Thursday, March 1, 2012

Struggling with fear

I'm not afraid of the current Republican candidates. As I've said many times here, they are hitching their star to a dying orthodoxy and even when/if they win minor battles, the outcome of that struggle is certain.

But today I am struggling with a different fear. I want to conquer it and can do so rationally. But I need to work on it emotionally. Perhaps writing about it will help.

What triggered my fear is that yesterday Andrew Sullivan wrote openly what has been gnawing at the back of my mind for weeks now.

First, he points to this disturbing news:

Israeli officials say they won't warn the U.S. if they decide to launch a pre-emptive strike against Iranian nuclear facilities, according to one U.S. intelligence official familiar with the discussions. The pronouncement, delivered in a series of private, top-level conversations, sets a tense tone ahead of meetings in the coming days at the White House and Capitol Hill.

And despite the fact that President Obama has had more success than any president in our history in rallying global support to pressure Iran, Sullivan recognizes what is at stake here.

A global war which polarizes America and the world is exactly what Netanyahu wants. And it is exactly what the GOP needs to cut through Obama's foreign policy advantage in this election. Because it is only through war, crisis and polarization that extremists can mobilize the emotions that keep them in power. They need war to win.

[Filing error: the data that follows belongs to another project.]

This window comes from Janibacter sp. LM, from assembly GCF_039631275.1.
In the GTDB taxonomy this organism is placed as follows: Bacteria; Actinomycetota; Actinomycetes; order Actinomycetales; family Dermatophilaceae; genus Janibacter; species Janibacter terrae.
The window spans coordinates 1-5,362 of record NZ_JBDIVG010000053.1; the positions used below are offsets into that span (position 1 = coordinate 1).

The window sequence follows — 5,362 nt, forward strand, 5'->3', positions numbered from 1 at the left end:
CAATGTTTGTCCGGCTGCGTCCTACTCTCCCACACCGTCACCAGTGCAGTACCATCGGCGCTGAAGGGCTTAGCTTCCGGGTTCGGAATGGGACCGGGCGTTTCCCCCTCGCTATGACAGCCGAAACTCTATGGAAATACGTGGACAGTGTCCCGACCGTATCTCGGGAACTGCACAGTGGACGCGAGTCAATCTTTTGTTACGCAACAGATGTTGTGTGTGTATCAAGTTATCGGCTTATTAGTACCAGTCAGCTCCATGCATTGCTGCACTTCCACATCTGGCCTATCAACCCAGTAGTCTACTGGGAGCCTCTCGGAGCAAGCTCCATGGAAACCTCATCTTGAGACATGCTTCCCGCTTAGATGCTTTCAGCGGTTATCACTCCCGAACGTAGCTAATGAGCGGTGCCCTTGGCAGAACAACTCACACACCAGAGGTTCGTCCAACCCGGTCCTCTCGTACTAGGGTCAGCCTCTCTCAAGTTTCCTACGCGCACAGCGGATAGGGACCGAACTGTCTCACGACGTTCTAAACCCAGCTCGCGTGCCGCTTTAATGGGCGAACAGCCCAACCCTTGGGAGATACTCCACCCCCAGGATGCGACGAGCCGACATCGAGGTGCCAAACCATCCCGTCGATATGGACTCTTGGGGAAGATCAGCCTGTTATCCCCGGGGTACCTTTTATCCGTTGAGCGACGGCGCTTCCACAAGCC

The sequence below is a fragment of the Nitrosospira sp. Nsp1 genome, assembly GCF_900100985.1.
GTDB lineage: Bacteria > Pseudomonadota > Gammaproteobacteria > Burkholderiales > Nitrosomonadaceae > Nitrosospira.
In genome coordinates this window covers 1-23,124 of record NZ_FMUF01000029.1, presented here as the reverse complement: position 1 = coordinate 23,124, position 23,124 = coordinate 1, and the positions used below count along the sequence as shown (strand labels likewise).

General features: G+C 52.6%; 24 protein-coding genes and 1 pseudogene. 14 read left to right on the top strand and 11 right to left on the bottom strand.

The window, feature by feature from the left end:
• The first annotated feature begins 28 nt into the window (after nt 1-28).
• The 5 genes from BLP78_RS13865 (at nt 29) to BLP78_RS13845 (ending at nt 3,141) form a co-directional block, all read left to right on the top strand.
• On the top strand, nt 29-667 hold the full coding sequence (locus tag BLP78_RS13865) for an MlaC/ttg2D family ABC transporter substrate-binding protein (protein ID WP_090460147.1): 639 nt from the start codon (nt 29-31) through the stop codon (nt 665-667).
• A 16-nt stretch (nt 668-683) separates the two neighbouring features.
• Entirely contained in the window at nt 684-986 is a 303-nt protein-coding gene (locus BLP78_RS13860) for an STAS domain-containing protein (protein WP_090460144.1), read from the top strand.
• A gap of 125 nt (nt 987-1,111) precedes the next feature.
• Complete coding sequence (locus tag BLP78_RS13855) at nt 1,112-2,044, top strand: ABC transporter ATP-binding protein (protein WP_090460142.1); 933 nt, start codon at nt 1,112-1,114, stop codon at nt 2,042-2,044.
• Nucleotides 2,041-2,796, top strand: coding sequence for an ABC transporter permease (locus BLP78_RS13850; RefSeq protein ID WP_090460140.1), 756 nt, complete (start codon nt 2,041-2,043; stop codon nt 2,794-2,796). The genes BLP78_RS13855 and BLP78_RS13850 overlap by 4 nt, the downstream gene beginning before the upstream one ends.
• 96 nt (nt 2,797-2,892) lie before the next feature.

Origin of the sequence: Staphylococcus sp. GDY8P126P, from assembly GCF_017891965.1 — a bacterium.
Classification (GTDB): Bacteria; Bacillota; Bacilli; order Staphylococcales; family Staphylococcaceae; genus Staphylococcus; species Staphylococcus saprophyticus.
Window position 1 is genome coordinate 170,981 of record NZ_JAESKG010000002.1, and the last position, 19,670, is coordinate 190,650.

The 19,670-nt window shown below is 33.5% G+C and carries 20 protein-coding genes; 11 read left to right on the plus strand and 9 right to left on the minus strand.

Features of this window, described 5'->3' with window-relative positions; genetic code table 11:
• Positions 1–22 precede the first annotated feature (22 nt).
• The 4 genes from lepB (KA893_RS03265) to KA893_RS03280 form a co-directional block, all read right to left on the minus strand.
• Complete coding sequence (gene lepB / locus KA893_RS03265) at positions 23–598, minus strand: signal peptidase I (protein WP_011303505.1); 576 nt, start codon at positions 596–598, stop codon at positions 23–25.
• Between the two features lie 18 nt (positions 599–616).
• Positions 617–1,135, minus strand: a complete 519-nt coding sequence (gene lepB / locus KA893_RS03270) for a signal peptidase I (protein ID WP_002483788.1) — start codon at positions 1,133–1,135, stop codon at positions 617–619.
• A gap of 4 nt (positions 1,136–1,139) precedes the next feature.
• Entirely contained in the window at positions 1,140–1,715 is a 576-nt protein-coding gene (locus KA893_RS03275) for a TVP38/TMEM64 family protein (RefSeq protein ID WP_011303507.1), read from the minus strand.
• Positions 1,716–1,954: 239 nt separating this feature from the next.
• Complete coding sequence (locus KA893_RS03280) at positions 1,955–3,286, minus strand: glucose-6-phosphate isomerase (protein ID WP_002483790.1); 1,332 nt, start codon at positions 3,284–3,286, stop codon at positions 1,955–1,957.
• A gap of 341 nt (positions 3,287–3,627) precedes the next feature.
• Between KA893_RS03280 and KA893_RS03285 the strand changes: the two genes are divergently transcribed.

Here's a prediction. Netanyahu, in league and concert with Romney, Santorum and Gingrich, will make his move to get rid of Obama soon. And he will be more lethal to this president than any of his domestic foes.

So yes, its Netanyahu that scares me.

Over at Balloon Juice, Zandar reacts to this with the rationality I want to embrace.

I’m rather confident that the Obama administration is not only aware of this but well out in front of it. Unfortunately, there are a lot of ways we could end up in the septic tank here and in a really friggin’ scary situation, and not all of those ways are under our direct or even indirect control. I like the team we have at the White House and State getting us through this, however.

I too am confident that we have the best team possible that is surely not only aware of this, but are on top of it as much as possible. In other words, I trust people like President Obama and SOS Hillary Clinton as much as I would any other human beings. They'll do their job - but they're not magicians. If worst comes to worst, it will be up to us as citizens to speak loudly and clearly about reacting to provocation. I recognize that many of us did that when the neo-cons built up their case to invade Iraq - to no avail. But this time we have an ally in the White House. Hopefully that will make all the difference.

I don't want to conjure up potential events in the future as something to fear. But this one does concern me. And I can't help but feel like the best antidote to fear is to stare those concerns in the face and do everything we can to be prepared. One of the things that means is that its important to get the facts out there. Like this (which seems to indicate some pretty deep divisions in Israel about all of this).

The intelligence assessment Israeli officials will present later this week to Dempsey indicates that Iran has not yet decided whether to make a nuclear bomb.